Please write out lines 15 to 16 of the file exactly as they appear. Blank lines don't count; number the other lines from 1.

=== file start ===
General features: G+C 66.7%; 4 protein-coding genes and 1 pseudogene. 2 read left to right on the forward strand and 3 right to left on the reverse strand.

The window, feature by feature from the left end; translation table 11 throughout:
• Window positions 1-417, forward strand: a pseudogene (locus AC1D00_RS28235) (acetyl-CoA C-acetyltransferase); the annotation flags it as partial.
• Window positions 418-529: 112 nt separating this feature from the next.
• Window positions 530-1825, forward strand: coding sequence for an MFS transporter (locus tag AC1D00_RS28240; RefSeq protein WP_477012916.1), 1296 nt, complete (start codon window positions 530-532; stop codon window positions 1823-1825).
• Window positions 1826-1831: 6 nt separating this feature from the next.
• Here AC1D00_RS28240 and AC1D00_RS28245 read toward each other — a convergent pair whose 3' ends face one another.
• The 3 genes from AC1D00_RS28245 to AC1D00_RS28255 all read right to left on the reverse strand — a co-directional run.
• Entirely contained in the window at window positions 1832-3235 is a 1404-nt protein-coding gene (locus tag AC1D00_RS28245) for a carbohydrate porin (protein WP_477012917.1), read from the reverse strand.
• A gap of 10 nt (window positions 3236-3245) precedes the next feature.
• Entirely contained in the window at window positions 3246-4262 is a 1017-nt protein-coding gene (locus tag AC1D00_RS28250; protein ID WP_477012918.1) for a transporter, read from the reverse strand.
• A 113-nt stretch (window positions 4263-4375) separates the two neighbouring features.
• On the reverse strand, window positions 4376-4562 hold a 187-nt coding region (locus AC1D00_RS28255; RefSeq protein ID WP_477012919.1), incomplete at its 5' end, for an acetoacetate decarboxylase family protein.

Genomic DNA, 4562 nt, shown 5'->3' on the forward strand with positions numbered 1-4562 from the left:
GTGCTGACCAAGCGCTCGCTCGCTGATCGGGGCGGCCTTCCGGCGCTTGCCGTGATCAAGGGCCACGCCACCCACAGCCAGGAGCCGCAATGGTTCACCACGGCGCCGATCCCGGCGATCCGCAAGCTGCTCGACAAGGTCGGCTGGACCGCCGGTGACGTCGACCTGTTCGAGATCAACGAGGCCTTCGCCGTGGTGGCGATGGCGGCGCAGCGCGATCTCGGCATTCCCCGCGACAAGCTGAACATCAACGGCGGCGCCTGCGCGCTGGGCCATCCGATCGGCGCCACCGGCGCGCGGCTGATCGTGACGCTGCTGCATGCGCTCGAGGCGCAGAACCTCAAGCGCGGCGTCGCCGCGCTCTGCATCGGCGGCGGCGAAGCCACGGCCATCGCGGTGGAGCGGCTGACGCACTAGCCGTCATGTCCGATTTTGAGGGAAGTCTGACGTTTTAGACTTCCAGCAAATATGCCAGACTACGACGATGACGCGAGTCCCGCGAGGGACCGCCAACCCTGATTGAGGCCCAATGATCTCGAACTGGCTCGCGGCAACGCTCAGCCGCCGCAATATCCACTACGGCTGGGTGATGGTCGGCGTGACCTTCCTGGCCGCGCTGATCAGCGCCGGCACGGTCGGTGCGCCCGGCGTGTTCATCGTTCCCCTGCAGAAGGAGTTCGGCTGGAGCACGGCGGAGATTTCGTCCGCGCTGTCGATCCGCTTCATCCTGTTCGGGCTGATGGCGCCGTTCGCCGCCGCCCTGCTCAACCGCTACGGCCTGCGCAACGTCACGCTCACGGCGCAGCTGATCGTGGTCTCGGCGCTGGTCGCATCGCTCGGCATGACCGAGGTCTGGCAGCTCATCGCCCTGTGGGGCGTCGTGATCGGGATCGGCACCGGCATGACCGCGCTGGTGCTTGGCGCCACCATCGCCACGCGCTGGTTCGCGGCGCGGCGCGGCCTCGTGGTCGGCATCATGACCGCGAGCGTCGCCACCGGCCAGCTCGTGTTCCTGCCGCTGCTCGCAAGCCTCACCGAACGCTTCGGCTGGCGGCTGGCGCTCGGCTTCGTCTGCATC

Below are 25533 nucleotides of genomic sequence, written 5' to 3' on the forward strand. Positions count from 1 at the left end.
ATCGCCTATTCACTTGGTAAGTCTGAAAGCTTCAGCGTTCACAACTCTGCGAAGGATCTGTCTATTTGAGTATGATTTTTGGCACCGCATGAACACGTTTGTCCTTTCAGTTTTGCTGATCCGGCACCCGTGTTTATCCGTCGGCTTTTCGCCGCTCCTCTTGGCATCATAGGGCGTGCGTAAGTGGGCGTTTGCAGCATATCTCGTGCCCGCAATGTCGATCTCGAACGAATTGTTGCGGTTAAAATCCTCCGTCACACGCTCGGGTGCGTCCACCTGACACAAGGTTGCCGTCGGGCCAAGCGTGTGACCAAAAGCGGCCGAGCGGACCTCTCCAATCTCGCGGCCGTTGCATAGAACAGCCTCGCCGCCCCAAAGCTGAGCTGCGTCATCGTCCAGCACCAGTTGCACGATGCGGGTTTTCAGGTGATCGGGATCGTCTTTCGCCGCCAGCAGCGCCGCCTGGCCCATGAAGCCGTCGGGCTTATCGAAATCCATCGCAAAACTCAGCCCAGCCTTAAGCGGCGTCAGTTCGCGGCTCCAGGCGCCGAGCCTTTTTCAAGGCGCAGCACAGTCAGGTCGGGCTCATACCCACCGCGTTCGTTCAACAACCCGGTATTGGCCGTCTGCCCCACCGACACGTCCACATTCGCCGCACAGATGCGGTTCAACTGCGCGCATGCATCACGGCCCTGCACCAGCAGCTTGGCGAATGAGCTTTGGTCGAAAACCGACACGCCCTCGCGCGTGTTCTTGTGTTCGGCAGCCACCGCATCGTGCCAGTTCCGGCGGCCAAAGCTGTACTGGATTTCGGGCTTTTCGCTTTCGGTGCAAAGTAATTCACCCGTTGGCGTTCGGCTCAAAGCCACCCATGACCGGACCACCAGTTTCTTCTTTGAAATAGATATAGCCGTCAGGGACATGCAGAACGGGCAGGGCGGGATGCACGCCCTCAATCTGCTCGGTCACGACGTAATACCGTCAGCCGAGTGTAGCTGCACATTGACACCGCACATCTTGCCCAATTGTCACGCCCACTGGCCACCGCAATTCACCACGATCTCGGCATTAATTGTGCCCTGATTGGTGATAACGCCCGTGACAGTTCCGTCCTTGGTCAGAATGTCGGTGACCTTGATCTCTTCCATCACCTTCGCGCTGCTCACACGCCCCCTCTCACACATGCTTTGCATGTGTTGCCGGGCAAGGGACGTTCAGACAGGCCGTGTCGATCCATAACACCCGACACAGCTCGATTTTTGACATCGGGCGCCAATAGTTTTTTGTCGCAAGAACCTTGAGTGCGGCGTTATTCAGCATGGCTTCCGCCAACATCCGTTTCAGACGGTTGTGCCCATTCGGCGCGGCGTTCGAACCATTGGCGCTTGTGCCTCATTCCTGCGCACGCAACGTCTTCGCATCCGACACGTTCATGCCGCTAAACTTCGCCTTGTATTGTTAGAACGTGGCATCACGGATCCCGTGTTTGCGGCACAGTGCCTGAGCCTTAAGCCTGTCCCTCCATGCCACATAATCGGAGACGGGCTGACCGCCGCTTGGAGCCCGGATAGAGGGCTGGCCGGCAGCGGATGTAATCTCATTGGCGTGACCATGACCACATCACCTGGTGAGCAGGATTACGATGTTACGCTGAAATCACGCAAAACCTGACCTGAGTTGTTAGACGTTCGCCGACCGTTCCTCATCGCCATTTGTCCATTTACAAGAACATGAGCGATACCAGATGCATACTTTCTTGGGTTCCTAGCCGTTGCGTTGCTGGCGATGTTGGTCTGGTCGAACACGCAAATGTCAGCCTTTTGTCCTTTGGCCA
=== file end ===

GTGCTGACCAAGCGCTCGCTCGCTGATCGGGGCGGCCTTCCGGCGCTTGCCGTGATCAAGGGCCACGCCACCCACAGCCAGGAGCCGCAATGGTTCACCACGGCGCCGATCCCGGCGATCCGCAAGCTGCTCGACAAGGTCGGCTGGACCGCCGGTGACGTCGACCTGTTCGAGATCAACGAGGCCTTCGCCGTGGTGGCGATGGCGGCGCAGCGCGATCTCGGCATTCCCCGCGACAAGCTGAACATCAACGGCGGCGCCTGCGCGCTGGGCCATCCGATCGGCGCCACCGGCGCGCGGCTGATCGTGACGCTGCTGCATGCGCTCGAGGCGCAGAACCTCAAGCGCGGCGTCGCCGCGCTCTGCATCGGCGGCGGCGAAGCCACGGCCATCGCGGTGGAGCGGCTGACGCACTAGCCGTCATGTCCGATTTTGAGGGAAGTCTGACGTTTTAGACTTCCAGCAAATATGCCAGACTACGACGATGACGCGAGTCCCGCGAGGGACCGCCAACCCTGATTGAGGCCCAATGATCTCGAACTGGCTCGCGGCAACGCTCAGCCGCCGCAATATCCACTACGGCTGGGTGATGGTCGGCGTGACCTTCCTGGCCGCGCTGATCAGCGCCGGCACGGTCGGTGCGCCCGGCGTGTTCATCGTTCCCCTGCAGAAGGAGTTCGGCTGGAGCACGGCGGAGATTTCGTCCGCGCTGTCGATCCGCTTCATCCTGTTCGGGCTGATGGCGCCGTTCGCCGCCGCCCTGCTCAACCGCTACGGCCTGCGCAACGTCACGCTCACGGCGCAGCTGATCGTGGTCTCGGCGCTGGTCGCATCGCTCGGCATGACCGAGGTCTGGCAGCTCATCGCCCTGTGGGGCGTCGTGATCGGGATCGGCACCGGCATGACCGCGCTGGTGCTTGGCGCCACCATCGCCACGCGCTGGTTCGCGGCGCGGCGCGGCCTCGTGGTCGGCATCATGACCGCGAGCGTCGCCACCGGCCAGCTCGTGTTCCTGCCGCTGCTCGCAAGCCTCACCGAACGCTTCGGCTGGCGGCTGGCGCTCGGCTTCGTCTGCATC

Below are 25533 nucleotides of genomic sequence, written 5' to 3' on the forward strand. Positions count from 1 at the left end.